Yankees advantage to the ALCS
We’ll start the recap of Monday’s four-game marathon with the last one to be played and the first series to be completed. In typical Yankees-against-Twins fashion, New York easily took care of business in this series and pulled off the sweep. This final game was an incredibly frustrating one for any Twins fans out there as Minnesota had their chances against Luis Severino and the rest of the Yankees pitching staff. Severino’s stuff was fantastic, to be fair, but his command was off. The Twins kept getting guys on base and in scoring position, but nothing happened from there. The most egregious example came in the second when they loaded the bases with nobody out and failed to get even a single run across. At that point it seemed over, and it was. The Yankees would win 5-1 and celebrate on the road as they have now punched their ticket to the ALCS. They last made it in 2017, when they lost to the Astros.
Sox Spin: This stinks! I think most of us saw the series going this way, both because the Twins are apparently physically unable to beat the Yankees and also because New York is the better team. As I’ve said before the only good that can come from the Yankees continuing to advance is that it could make the Red Sox more aggressive in keeping this window going. I’d still rather not see the Yankees advance, though.
Rays force Game Four
I think many people were looking for the Astros to finish off a sweep in the first game on Monday, too. Houston has dominated this series behind absolutely absurd starting pitching and were turning to Zack Greinke on the road for the third game. Everything was lining up for them, but Greinke wasn’t quite himself. Houston actually got on their board first against former Astro Charlie Morton, as José Altuve hit a homer in the opening frame. From there, though, it was all Tampa. They smacked three homers off Greinke and then one more off old friend Wade Miley, and that put them ahead comfortably. In the end, they grabbed a 10-3 win and forced a Game Four that will be played on Tuesday.
Sox Spin: I got nothing on this one. I don’t particularly like either team, but it’s nice we get some baseball on Tuesday.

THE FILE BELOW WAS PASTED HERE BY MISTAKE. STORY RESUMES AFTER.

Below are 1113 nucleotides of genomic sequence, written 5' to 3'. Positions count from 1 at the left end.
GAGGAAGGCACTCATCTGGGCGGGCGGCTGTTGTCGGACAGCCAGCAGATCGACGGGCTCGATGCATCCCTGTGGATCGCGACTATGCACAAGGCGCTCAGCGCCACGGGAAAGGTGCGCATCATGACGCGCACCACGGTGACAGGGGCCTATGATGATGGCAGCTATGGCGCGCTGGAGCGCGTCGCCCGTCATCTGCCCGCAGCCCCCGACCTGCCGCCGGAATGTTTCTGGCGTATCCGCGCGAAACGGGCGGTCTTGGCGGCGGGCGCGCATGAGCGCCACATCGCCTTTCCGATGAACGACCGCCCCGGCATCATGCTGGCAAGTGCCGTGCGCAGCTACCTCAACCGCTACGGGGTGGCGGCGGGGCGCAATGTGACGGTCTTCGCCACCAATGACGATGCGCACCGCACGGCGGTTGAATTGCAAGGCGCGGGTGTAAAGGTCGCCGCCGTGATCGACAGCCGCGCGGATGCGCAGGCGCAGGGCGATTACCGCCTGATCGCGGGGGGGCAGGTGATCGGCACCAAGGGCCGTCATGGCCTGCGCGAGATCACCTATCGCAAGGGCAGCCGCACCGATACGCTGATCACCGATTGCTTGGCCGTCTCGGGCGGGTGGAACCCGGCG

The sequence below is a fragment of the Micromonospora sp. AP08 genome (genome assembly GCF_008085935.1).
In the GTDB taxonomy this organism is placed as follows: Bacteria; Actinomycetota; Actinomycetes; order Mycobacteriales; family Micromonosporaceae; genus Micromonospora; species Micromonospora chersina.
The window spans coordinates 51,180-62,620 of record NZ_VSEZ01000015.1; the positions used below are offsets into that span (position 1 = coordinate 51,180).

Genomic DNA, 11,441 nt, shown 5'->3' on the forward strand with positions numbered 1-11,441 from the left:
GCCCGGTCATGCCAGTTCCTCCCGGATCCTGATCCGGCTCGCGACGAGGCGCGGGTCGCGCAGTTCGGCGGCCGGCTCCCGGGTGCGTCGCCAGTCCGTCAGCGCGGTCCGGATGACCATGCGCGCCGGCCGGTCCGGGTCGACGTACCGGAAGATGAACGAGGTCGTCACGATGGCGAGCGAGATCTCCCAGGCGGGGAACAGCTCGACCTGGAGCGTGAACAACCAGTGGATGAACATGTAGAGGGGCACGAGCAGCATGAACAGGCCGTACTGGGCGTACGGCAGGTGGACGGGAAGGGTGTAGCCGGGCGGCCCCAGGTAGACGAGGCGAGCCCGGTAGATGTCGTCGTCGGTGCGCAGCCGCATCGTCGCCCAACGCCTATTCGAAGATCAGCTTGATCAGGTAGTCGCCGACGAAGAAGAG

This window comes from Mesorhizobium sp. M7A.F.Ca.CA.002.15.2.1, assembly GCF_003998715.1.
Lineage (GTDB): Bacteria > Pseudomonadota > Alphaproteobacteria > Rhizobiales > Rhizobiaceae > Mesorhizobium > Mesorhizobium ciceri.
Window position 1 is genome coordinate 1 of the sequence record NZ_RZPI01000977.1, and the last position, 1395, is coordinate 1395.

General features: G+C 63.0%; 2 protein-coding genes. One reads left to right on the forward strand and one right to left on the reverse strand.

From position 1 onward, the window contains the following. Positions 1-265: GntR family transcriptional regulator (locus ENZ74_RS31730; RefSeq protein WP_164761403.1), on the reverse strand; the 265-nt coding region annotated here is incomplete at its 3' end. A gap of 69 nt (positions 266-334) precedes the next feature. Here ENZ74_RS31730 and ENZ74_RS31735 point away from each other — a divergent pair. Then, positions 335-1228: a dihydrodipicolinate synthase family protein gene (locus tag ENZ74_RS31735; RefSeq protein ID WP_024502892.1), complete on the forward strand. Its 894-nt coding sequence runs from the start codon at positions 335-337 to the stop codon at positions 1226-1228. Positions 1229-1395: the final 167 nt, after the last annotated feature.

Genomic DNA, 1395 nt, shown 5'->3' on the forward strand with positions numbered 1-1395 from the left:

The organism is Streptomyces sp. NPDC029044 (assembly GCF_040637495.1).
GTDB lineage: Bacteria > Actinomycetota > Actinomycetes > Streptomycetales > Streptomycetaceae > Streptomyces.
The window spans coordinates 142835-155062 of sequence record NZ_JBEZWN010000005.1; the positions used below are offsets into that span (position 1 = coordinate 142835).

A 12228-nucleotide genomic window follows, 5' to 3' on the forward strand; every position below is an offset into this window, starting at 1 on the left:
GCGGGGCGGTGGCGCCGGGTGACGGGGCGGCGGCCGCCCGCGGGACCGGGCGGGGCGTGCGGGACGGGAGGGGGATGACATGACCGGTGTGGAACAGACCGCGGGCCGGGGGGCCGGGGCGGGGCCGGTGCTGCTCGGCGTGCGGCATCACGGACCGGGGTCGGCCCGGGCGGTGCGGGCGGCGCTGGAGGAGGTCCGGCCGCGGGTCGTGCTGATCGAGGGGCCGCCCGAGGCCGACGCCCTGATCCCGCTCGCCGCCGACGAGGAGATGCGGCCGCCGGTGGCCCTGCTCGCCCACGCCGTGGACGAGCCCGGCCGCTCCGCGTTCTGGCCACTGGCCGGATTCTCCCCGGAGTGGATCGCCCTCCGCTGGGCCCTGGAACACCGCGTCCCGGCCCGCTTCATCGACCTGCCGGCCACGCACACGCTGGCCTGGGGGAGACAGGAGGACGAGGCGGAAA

This series has been an absolute classic with each game really coming down to the wire, and that continued on Monday. It wouldn’t have been right if this one didn’t go five, and Atlanta made sure it happened. Like the Twins, the Braves had a lot of chances in this game but the middle of their lineup couldn’t come through with hits when they needed them. Atlanta did get a three-run fifth punctuated by a two-run homer from Ozzie Albies to put them up one, a lead that would hold into the eighth. There, it was Yadier Molina coming through with a runner on third and one out, hitting a fly ball plenty deep enough to left field for a sacrifice fly to tie things up. The Braves had a chance to answer back in the ninth when leadoff man Ronald Acuña doubled to start the inning, but the middle of the order couldn’t drive him in. Julio Teherán then gave up the winning hit to Molina in the tenth, and that was that. They’ll play a decisive Game Five in Atlanta on Wednesday.
Sox Spin: Like I said, this series has been an absolute classic. There’s not much of a Red Sox spin to put on this one other than our old friend Mark Melancon being left in the bullpen while Teherán blew the game. He has been used a bunch in this series and hasn’t really been perfect, but he’s their top reliever. It was surprising he never even got warm.
Nats force their own Game Five
The Cardinals weren’t the only underdog to force a decisive Game Five. The Nationals had their man on the mound for Monday’s Game Four with Max Scherzer going against the Dodgers, and he came through. Things were a little on the shaky side early, with his command being a little touch and go. The ace settled in in a big way as things went along, though, and his night was punctuated with a huge strikeout to leave the bases loaded to end his outing after seven strong innings. His one mistake was in that first inning when he allowed a home run to Justin Turner. The Nationals struggled to answer back for a while before they tied it in the third. Then, in the fifth, they broke things open with a big four-run rally that included a home run from Ryan Zimmerman to put Washington up four. The Nats held that lead and secured a 6-1 win. They now head to Los Angeles for a Game Five on Wednesday featuring an incredible pitching matchup between Stephen Strasburg and Walker Buehler.
Sox Spin: Watching Zimmerman get that big home run was really special, as this could be the Nationals legend’s final year in a Washington uniform. He has meant so much to that franchise as the guy since they moved to D.C. from Montreal. He deserved that kind of moment. It got me thinking about Dustin Pedroia. It’s not quite an analogous situation since so much of the Zimmerman story is him being the only great player on some lousy teams, but it’s a similar story of two stars whose careers took downward turns too quickly. Zimmerman got his moment on Monday, and could have more in this postseason as a part-time player. It’s unlikely, but I want Pedroia to get his.